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fan 1 (făn)
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n.
1. A device for creating a current of air or a breeze, especially:
a. A machine using an electric motor to rotate thin, rigid vanes in order to move air, as for cooling.
b. A collapsible, usually wedge-shaped device made of a light material such as silk, paper, or plastic.
2. An implement or machine for winnowing.
3. Something resembling an open fan in shape: a peacock's fan.
v. fanned, fan·ning, fans
v. tr.
1. To move or cause a current of (air) with or as if with a fan.
2. To direct a current of air or a breeze upon, especially in order to cool: fan one's face.
3. To stir (something) up by or as if by fanning: fanned the flames in the fireplace; a troublemaker who fanned resentment among the staff.
4. To open (something) out into the shape of a fan: The bird fanned its colorful tail.
5.
a. To fire (an automatic gun) in a continuous sweep by keeping one's finger on the trigger.
b. To fire (a revolver) rapidly by chopping the hammer with the palm.
6. To winnow.
7. Baseball To strike out (a batter).
v. intr.
1. To spread out like a fan: The troops fanned out from the beachhead.
2. Baseball To strike out.

[Middle English, winnowing fan, from Old English fann, from Latin vannus; see wet-1 in the Appendix of Indo-European roots.]
(click for a larger image)
fan1
top: electric fan
bottom: handheld fan
(click for a larger image)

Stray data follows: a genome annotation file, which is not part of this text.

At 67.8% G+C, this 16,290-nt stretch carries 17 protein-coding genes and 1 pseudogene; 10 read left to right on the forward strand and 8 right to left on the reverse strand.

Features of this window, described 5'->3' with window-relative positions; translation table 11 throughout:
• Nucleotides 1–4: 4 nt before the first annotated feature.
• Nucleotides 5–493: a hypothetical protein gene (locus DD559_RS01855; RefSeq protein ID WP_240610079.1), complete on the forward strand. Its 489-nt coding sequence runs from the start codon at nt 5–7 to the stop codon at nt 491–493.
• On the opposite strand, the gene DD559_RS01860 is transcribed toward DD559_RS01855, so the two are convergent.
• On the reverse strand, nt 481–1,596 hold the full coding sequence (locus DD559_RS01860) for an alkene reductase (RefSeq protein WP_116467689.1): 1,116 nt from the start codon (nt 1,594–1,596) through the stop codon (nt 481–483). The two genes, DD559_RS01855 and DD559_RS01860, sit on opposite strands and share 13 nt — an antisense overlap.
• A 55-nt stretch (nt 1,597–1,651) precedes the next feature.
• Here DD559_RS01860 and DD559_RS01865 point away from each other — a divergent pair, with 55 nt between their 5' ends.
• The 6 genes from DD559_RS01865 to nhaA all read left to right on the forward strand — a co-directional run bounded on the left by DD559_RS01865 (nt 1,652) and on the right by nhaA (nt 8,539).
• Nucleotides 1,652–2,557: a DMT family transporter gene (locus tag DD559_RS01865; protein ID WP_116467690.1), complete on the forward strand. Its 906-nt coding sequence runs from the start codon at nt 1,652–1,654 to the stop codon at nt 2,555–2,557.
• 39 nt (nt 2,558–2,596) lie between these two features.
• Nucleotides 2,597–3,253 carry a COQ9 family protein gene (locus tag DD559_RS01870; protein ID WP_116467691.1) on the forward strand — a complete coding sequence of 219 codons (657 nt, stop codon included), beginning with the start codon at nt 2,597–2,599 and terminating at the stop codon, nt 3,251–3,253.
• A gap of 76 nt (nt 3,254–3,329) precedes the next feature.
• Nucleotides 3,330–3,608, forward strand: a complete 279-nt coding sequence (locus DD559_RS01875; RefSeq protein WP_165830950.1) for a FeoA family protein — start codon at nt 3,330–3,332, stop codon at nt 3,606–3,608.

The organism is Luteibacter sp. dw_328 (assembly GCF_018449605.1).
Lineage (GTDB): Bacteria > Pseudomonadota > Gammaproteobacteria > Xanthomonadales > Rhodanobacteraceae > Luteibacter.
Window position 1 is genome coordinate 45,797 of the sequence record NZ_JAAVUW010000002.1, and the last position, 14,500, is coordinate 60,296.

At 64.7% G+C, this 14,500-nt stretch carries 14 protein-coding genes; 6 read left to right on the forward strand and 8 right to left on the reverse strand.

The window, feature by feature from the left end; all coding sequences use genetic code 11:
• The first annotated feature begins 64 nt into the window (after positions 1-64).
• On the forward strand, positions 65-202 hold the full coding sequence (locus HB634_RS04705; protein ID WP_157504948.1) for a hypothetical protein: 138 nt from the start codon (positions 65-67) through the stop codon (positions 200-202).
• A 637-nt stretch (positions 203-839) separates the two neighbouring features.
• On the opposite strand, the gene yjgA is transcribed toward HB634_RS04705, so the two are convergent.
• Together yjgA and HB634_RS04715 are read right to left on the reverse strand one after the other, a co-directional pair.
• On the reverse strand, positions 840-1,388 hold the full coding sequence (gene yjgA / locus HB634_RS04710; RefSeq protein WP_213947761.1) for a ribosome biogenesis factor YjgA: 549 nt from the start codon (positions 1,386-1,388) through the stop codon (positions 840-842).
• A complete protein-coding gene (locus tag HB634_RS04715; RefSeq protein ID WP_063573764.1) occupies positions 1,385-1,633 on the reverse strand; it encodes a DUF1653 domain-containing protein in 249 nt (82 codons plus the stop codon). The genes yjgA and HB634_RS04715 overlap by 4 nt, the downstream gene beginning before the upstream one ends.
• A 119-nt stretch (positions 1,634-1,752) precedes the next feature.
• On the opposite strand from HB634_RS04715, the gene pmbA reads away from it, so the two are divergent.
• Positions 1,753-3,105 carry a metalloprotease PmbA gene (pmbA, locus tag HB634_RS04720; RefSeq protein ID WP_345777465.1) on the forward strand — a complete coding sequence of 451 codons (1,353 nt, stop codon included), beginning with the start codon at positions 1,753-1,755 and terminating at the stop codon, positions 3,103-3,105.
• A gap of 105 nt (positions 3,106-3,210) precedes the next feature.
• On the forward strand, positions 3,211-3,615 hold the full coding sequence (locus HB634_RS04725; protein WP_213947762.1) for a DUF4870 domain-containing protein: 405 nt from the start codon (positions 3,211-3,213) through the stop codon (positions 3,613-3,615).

The American Heritage® Dictionary of the English Language, Fifth Edition copyright ©2018 by Houghton Mifflin Harcourt Publishing Company. All rights reserved.
 
fan 2 (făn)
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n.
An ardent devotee; an enthusiast.

[Short for FANATIC.]

The American Heritage® Dictionary of the English Language, Fifth Edition copyright ©2018 by Houghton Mifflin Harcourt Publishing Company. All rights reserved.
 

Indo-European & Semitic Roots Appendices

    Thousands of entries in the dictionary include etymologies that trace their origins back to reconstructed proto-languages. You can obtain more information about these forms in our online appendices:

    Indo-European Roots

    Semitic Roots

    The Indo-European appendix covers nearly half of the Indo-European roots that have left their mark on English words. A more complete treatment of Indo-European roots and the English words derived from them is available in our Dictionary of Indo-European Roots.

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